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Publishing in the Post-Pandemic Era: How Mizan Went Digital

Written by Ektada Bilhadi

As a longstanding fixture of the Indonesian book-publishing industry, Mizan made a name for itself starting in the early 1980’s, primarily through its publications that centered around Islamic literature, which was meant to cater to the emerging Muslim middle class. Founded in 1983, the Bandung-based company started out by publishing books on Islamic studies and was notably one of the first publishers to publish works made by Indonesian Muslim intellectuals, such as Nurcholish Madjid.

Though the company is perhaps best identified with covering this niche of the market, alongside its development, the company has also continued to diversify its publishing content, branching into areas and genres that allows it to cover a greater share of the reader base. Their first attempt at expansion started in the early nineties when they began to publish lighter, non-scholarly works that could be consumed by younger audiences, primarily children, but they were still centered around the Islamic themes and values that Mizan made a name itself with. It was really after the turn of the century that their diversification really became apparent, with books such as the coming- of-age superhit novel Laskar Pelangi and the teen romance Dilan: Dia adalah Dilanku
1990 that catered to a younger, much wider audience, that became some of Mizan’s best-selling works during this time period.

Interesting as this steady growth of diversification may be in the story of this company’s development, there is another shift that has taken place in terms of the company’s direction that is just as important. Outside of expanding to more and more genres to cater to a wider audience, in recent years, Mizan has also changed its approach to how they choose to reach said audiences.

With the onset of the COVID-19 pandemic and major book retailers being locked down, book publishers were left with their main revenue stream being essentially shut down. In response to this, in the early months of the pandemic, Mizan began to fully shift its focus to the digital marketplace, primarily marketing and selling their books through their official stores on online shopping sites.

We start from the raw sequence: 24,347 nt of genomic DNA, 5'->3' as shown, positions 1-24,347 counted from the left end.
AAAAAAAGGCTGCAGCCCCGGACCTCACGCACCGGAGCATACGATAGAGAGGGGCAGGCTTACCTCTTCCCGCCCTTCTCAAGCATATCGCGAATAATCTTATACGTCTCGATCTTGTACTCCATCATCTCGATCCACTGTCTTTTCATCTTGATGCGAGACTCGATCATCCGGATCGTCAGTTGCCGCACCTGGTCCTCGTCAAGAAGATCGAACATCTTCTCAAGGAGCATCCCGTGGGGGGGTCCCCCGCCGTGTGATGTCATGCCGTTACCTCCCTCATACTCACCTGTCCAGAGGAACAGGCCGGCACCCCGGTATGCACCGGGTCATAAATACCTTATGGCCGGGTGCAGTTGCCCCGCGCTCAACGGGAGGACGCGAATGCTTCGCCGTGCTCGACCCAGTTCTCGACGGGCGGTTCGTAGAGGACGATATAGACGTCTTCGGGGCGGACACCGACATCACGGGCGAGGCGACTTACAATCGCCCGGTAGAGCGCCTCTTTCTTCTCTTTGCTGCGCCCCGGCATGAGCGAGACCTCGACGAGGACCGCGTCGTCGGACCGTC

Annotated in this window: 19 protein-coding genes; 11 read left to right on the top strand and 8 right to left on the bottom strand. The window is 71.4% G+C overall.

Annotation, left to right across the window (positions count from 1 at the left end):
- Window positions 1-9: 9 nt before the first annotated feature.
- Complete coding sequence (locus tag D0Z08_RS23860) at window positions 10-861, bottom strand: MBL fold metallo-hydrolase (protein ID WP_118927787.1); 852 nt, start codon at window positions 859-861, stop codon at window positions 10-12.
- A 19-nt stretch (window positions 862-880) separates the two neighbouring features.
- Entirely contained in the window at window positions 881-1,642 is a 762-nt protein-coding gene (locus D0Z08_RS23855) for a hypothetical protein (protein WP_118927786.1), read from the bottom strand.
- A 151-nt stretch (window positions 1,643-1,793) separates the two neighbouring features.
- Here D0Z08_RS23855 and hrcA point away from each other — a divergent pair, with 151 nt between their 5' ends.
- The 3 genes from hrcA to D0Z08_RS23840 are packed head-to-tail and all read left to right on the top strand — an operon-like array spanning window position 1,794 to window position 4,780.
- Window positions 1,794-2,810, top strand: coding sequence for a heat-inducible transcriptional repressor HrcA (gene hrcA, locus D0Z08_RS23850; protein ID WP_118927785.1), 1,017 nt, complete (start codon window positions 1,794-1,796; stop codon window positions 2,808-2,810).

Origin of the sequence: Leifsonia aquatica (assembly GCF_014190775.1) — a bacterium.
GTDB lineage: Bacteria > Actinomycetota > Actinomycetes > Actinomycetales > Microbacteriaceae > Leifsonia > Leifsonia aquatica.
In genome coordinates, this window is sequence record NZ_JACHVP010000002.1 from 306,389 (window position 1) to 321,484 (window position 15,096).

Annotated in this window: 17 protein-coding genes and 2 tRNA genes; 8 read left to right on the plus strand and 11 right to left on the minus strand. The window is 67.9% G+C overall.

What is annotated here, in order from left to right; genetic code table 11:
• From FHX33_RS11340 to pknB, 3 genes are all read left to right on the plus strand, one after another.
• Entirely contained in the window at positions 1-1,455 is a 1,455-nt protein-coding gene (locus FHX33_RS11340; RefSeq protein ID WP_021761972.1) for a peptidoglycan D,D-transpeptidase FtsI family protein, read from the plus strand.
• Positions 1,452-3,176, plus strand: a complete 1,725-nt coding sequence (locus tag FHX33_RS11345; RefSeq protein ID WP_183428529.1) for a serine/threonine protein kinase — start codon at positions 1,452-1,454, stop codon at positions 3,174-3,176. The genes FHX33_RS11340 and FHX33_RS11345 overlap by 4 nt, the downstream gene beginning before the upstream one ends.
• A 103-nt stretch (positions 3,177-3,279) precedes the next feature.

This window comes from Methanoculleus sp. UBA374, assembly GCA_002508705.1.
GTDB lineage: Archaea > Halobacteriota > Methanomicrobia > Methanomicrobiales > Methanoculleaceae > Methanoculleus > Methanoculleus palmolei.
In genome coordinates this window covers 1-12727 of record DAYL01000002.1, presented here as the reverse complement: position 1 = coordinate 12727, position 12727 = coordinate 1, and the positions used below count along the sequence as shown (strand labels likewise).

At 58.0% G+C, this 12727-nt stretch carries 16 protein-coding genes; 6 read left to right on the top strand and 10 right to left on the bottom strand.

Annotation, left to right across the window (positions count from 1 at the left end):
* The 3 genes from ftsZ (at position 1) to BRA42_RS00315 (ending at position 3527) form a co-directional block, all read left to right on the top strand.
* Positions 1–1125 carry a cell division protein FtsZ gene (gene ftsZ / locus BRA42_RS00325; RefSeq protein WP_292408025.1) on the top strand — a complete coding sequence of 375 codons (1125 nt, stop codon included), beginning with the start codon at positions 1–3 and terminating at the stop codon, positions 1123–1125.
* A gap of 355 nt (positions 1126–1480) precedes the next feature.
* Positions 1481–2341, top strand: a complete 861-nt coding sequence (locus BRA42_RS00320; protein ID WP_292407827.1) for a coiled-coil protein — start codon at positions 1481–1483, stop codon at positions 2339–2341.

With everything seemingly beginning to shift to the digital space and retail bookstores closing down during the pandemic, some began to wonder if there was still a space at all for physical books.

What began as an adaptation to the crippling of their main source of revenue, turned to a revelation as to where Mizan felt it needed to take the company in the future. Evidently, the prominence of the online marketplace for book publishers was not just a passing trend, as today, Mizan’s distribution center rushes to ship out hundreds of books by the day, not just to the major retailers of old that have reopened since the repealing of lockdown regulations, but to the ever-expanding online marketplace, where customers have flocked in greater numbers since the pandemic.

Right beside the storage units that stock their inventory of books, is a room full of employees glued to their screens, monitoring social media analytics, creating TikToks and Instagram stories, and there is even a small recording studio for them to livestream and market books in their collection that go on sale on these online shopping applications.

Nowadays, Mizan is no longer limited to just publishing books but also content specifically for the digital space such as videos and podcasts.

This shift to digitalization has not been limited to the distribution and marketing of their products, but some of the products that Mizan creates itself are fully catered towards the digital space, producing podcasts and videos to be published on sites such as YouTube.

So significant is this shift in terms of the direction in which the company is being steered, that one of the editors at Mizan, Esti Budihabsari stated that it “no longer really considers itself as a book publishing company, rather a content creation company”. This shift was echoed by another editor, Panji Haryadi who even deemed it necessary as “the company would not have survived, had it not shifted to the digital space”.
The constant presence of the internet and social media in our everyday lives marks how the world today is just as much digital as it is physical, likewise the digitalization of one of the titans of Indonesian book-publishing is a sign for all those in the corporate space that they either need to get with the times or get left behind.

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